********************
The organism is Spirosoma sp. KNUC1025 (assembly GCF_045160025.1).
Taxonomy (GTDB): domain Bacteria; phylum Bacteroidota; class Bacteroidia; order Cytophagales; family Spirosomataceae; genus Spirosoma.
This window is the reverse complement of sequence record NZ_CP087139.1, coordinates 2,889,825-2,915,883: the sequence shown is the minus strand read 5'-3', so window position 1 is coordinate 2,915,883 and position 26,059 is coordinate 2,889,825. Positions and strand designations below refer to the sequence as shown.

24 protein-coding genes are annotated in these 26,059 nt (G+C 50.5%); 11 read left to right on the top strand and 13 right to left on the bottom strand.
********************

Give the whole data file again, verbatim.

The organism is Spirosoma sp. KNUC1025 (assembly GCF_045160025.1).
Taxonomy (GTDB): domain Bacteria; phylum Bacteroidota; class Bacteroidia; order Cytophagales; family Spirosomataceae; genus Spirosoma.
This window is the reverse complement of sequence record NZ_CP087139.1, coordinates 2,889,825-2,915,883: the sequence shown is the minus strand read 5'-3', so window position 1 is coordinate 2,915,883 and position 26,059 is coordinate 2,889,825. Positions and strand designations below refer to the sequence as shown.

24 protein-coding genes are annotated in these 26,059 nt (G+C 50.5%); 11 read left to right on the top strand and 13 right to left on the bottom strand.